Too technical for me but the results section stated “dietary potassium regulated vascular calcification and aortic stiffness in mice”.

    Thanks for the Dr Malhotra talk too. He always impresses and if nothing else, I now know Quality Outcome Framework QOF is pronounced “Kwoff”.

    Reply
  40. Sally Macgregor

    sorry to break into the vigorous diet debate, but I wanted to provide an anecdotal account/case study of what Dr Kendrick mentions – severe heart disease but no MIs. My husband had what we now know were angina attacks (infrequent) which eventually took him to the GP – and from there to the cardiologists. An angiogram revealed 4 blocked arteries (all the major ones, I think). The heart had cunningly made its own bypass round one artery but he was referred for urgent coronary bypass surgery. He was closely cross questioned about the fact that he’d never had anything approaching a heart attack – lots of surprised (cardiologist) faces. His BP has always been normal to low, cholesterol on the high side as far as the NHS is concerned but he’d never taken a statin.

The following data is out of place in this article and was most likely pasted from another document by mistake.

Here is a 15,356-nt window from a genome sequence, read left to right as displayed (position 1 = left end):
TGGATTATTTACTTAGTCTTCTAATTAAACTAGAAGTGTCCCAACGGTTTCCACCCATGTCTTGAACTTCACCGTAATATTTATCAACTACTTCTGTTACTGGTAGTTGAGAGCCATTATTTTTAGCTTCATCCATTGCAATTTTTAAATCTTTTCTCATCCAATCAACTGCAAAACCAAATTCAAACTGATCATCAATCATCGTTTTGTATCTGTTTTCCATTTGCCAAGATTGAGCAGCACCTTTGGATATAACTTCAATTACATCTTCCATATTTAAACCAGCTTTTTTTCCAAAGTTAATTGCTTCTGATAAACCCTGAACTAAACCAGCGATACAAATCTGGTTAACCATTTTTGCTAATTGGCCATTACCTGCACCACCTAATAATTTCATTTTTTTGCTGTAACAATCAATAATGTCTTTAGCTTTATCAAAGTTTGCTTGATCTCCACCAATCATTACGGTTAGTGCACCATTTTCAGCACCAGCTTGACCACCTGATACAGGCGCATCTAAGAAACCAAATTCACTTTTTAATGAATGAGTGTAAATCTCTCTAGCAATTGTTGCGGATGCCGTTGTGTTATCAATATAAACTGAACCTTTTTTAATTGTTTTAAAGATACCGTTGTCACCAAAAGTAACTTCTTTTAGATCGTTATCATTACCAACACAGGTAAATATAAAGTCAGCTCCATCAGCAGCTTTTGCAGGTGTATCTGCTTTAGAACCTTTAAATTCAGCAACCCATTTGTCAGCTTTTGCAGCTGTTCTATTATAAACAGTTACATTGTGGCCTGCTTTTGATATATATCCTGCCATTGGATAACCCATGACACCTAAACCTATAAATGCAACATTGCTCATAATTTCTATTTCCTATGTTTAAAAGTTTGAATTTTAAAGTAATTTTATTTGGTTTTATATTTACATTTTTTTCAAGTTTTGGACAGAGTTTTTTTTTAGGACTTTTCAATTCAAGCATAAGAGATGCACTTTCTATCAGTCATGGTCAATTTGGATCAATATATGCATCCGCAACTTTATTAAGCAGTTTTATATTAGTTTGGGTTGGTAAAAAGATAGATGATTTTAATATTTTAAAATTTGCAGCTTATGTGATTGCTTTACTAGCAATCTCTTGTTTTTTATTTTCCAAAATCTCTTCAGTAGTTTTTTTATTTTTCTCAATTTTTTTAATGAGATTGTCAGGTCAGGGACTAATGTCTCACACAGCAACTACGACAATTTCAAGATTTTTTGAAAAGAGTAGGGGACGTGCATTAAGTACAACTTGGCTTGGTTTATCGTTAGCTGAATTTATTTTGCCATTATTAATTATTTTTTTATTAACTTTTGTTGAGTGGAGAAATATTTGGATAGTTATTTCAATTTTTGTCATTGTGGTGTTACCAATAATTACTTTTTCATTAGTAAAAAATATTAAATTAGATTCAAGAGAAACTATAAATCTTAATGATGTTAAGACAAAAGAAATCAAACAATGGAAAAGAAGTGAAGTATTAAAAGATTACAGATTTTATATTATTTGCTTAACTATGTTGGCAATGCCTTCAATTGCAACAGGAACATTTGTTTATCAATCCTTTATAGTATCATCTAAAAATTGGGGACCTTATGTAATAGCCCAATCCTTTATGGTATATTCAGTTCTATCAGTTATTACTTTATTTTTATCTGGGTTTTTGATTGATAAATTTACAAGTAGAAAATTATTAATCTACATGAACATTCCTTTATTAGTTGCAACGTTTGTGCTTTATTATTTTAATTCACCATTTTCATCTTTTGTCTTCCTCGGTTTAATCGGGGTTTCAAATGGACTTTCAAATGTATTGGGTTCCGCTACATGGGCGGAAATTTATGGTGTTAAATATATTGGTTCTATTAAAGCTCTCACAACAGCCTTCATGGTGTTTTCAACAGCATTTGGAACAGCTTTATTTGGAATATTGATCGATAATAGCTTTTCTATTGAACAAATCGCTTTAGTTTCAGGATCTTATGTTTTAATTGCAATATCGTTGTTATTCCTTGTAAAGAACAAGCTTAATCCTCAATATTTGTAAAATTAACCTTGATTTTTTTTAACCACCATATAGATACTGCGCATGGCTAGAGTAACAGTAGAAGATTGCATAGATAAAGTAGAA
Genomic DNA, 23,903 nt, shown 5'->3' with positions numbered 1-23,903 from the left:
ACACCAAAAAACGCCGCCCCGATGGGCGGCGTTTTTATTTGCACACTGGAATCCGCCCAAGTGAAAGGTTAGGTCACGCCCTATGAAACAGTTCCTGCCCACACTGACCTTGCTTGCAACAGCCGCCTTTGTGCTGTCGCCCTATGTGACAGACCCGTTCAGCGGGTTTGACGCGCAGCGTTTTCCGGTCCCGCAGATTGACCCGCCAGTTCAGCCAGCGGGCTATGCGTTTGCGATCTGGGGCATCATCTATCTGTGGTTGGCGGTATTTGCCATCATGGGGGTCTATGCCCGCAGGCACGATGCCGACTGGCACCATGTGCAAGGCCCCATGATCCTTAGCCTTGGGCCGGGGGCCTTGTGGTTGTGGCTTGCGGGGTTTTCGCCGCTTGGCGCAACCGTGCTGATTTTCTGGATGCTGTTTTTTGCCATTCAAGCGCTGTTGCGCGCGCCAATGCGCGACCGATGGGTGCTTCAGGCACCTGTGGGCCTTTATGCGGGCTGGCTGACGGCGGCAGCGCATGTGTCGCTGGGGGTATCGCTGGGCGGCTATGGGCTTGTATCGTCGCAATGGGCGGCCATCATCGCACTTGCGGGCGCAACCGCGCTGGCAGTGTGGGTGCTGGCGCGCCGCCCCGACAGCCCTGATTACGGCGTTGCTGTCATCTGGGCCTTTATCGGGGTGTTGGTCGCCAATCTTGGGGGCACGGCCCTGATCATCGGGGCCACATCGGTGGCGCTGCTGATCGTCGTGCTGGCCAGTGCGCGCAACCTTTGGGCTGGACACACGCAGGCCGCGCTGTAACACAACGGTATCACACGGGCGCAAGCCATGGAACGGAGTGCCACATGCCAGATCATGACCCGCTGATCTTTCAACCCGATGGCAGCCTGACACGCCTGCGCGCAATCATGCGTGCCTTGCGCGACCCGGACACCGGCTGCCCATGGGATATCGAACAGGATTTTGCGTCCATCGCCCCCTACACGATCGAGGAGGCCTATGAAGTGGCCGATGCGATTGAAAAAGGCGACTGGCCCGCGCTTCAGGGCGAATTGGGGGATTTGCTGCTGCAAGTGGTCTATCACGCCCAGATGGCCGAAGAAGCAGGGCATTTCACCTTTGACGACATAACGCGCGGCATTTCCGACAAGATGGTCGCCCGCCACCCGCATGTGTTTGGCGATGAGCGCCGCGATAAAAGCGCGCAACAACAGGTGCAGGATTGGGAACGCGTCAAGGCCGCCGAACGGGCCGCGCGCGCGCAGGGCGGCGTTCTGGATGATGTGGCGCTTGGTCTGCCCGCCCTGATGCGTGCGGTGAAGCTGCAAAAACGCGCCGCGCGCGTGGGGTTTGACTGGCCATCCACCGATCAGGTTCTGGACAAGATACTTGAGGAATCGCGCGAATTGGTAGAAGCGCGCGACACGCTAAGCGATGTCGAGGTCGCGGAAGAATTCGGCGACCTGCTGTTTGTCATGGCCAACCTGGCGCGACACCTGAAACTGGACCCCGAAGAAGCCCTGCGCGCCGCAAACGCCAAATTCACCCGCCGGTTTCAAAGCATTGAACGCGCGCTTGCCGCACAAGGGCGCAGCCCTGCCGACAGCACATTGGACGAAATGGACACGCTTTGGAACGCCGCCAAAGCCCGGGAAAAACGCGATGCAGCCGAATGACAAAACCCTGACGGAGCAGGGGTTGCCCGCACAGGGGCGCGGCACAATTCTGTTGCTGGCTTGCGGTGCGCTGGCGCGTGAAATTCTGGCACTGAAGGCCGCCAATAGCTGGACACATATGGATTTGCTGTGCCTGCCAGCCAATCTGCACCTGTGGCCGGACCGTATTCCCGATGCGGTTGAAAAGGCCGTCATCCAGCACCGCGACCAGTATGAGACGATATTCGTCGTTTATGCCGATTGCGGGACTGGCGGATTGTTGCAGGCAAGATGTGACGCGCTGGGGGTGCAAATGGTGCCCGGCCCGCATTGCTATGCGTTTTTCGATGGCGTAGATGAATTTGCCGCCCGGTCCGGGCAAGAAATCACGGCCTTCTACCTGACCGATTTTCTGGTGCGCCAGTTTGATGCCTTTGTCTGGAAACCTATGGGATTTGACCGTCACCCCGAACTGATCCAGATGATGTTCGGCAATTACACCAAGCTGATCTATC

I have to say it was startling to think he’d been walking round for an unknown period like a ticking heart attack time bomb (he’s 67). We have no idea why he didn’t have a heart attack.

    Postscript: the standard post-bypass drug cocktail of statin, beta blocker and ace inhibitor was urgently pressed on him. As no cardiologist could provide any evidence that a man with no BP problems, a steady low-ish heart rate should take something that would lower both – he eschewed the whole lot, but does take a low dose aspirin daily. And is, touch wood, doing fine.

    Reply
  41. Stephen T

    Denise Minger is always interesting, but Walter Kempfer wasn’t the first man to wrongly condemn fat.